• India is now not only on course to meet this goal, but has also opted to increase it to 500 GW. India has also committed to sourcing 50% of its energy from renewable sources by 2030.

One Sun One World One Grid Group (OSOWOG) Launched:

  • It is a joint endeavour between India and the United Kingdom to harness solar energy and allow it to flow freely across national borders.
  • It includes the Green Grids Initiative (GGI) – One Sun One World One Grid alliance of states.
  • The goal of GGI is to assist in achieving the speed and scope of infrastructural and market system reforms required to support the global energy transition.
  • It has the potential to be a modern engineering marvel as well as a catalyst for significantly increasing renewable electricity generation and substantially reducing climate change in the coming decade.
  • The global solar grid will be built in three phases, according to the ISA’s concept note on OSOWOG.
    • The ‘Indian Grid’ will connect with networks in the Middle East, South Asia, and Southeast Asia in the first phase to exchange solar and other renewable energy resources to meet electrical needs, even during peak demand.
    • In the second phase, it will be connected to the African power pools.
    • To realise the OSOWOG’s aim, the third phase would involve global interconnection of the electricity transmission system.

Climate Finance & Technology Transfer as a Must:

  • The Prime Minister sent a clear message to industrialised countries, saying that, just as India has increased its ambition in setting its targets, they must do the same in climate funding and technology transfer.
  • With previous climate finance goals, the world will not be able to meet future targets. The Prime Minister also called on industrialised economies to set aside $1 trillion for climate finance.


  • PM Modi’s theme of “Living for the Environment” is based on Indian culture and Mahatma Gandhi’s teachings about living in harmony with nature.

Justice for the Climate:

  • Because the seas, forests, wetlands, grasslands, and other natural ecosystems absorb 50% of emissions, the Paris Agreement goals and carbon neutrality cannot be realised unless ecological systems are preserved, developed, and supported.
  • It will be difficult to attain neutrality unless a commitment is made to achieve net-zero biodiversity loss.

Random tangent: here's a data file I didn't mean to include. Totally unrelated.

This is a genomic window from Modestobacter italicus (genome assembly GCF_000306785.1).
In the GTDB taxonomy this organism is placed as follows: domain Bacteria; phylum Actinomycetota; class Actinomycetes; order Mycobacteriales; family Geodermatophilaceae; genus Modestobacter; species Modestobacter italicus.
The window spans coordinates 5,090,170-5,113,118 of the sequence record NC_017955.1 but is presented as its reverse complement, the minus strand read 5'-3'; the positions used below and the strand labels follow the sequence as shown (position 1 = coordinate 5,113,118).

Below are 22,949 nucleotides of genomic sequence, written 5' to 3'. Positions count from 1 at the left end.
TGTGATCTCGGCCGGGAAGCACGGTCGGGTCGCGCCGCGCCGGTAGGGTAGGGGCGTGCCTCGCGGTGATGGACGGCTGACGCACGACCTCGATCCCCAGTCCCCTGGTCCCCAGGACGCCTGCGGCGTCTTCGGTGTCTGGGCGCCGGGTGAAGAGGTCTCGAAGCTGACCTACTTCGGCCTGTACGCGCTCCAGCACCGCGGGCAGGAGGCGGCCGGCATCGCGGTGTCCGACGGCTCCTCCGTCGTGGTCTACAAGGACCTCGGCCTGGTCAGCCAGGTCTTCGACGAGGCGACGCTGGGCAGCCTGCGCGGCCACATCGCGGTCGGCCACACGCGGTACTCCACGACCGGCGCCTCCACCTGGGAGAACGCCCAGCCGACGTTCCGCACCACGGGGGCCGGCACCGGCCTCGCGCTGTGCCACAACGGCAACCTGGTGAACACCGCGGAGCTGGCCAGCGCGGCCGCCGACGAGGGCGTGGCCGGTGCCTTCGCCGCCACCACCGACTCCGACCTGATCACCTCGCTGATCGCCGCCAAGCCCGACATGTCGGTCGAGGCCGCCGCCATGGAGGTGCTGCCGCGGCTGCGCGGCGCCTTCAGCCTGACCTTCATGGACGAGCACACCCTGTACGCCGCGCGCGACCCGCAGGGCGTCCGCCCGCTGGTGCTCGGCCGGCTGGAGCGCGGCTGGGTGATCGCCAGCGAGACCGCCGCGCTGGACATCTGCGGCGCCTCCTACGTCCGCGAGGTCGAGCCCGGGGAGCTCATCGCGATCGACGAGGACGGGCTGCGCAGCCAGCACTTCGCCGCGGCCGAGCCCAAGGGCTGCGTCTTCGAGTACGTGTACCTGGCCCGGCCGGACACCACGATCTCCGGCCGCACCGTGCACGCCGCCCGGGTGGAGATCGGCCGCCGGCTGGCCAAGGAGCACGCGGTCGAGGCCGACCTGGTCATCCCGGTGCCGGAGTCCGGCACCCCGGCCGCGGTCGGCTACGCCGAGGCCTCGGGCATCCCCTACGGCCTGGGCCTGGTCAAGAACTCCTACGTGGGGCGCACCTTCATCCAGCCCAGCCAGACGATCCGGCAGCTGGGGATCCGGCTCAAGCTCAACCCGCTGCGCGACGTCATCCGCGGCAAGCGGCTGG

• This has to be a key component of the countries’ efforts to achieve net-zero emissions.
  • If pressure is applied to countries who have not met their climate financing pledges, true justice will be served.
  • If pressure is applied to countries who have not met their climate financing pledges, true justice will be served.

Climate Change in India:

  • India has a population of 17 percent of the world’s population, yet contributes just 5% of global emissions.
  • However, the entire world now acknowledges that India is the only big economy that has followed through on the Paris Agreement in both text and spirit. The majority of countries have taken their time.
  • The United States is one such country that had previously shied away from climate change, but has now returned.
  • India’s track record demonstrates that it is committed to addressing climate change and is making every effort to meet its promises. India has made a number of initiatives to combat climate change, including:
  • The Prime Minister has suggested an International Solar Alliance Disaster Risk Reduction Alliance to pool countries’ resources in the event of an emergency, such as a natural disaster.
  • Climate change can only be addressed if it is addressed internationally.

What could India do to achieve its objectives?

  • Update India’s Nationally Determined Contributions (NDCs): It’s time for India to update its NDCs. (Nationally Determined Contributions (NDCs) highlight each country’s efforts to cut national emissions.)
  • Planning that works: To achieve development, sector-by-sector planning are required. We must decarbonize the electrical and transportation sectors, as well as begin to consider carbon per passenger mile.
  • Transitioning to a cleaner energy source: Figure out ways to transfer our coal industry as quickly as possible.
  • Strong legal framework: India’s legal and institutional framework for climate change has to be strengthened.

Future Perspective:

  • India:
    • India can increase its NDC goal of decreasing Emissions Intensity (the ratio of emissions to GDP) from 33-35 percent in 2005 to 38-40 percent in 2030. This is doable because, according to India’s own NDC, the country has been reducing EI at a rate of roughly 2% per year.
    • Invoking CBDR, India could also offer to achieve net zero by 2070-75.
    • If pressed for a peaking year, a figure of 2040-45 may not be far off the mark, especially if forest and tree cover growth is accelerated.
    • India has expressed reservations about COP 26’s target of achieving net-zero emissions by 2050.
    • The country expects the gathering to kick off the process of determining long-term climate finance for the period after 2025.
    • The five core efforts of the COP26 Presidency on sustainable land use, energy transition, low emission vehicle transition, climate finance, and adaptation have also been embraced by India.
  • World: COP26 must concentrate its efforts on attaining the 45 percent reduction in emissions from 2010 levels required by 2030 to keep global warming below 1.5°C.


India has taken a variety of measures to combat climate change. India is putting climate change at the forefront of its policy, from making the world’s largest railway carrier Net-Zero by 2030 to saving 40 billion tonnes of emissions through LEDs.

Mains oriented question:

Will India be able to achieve a net-zero carbon emissions target by 2070? What are the necessary steps that need to be taken? (200 words)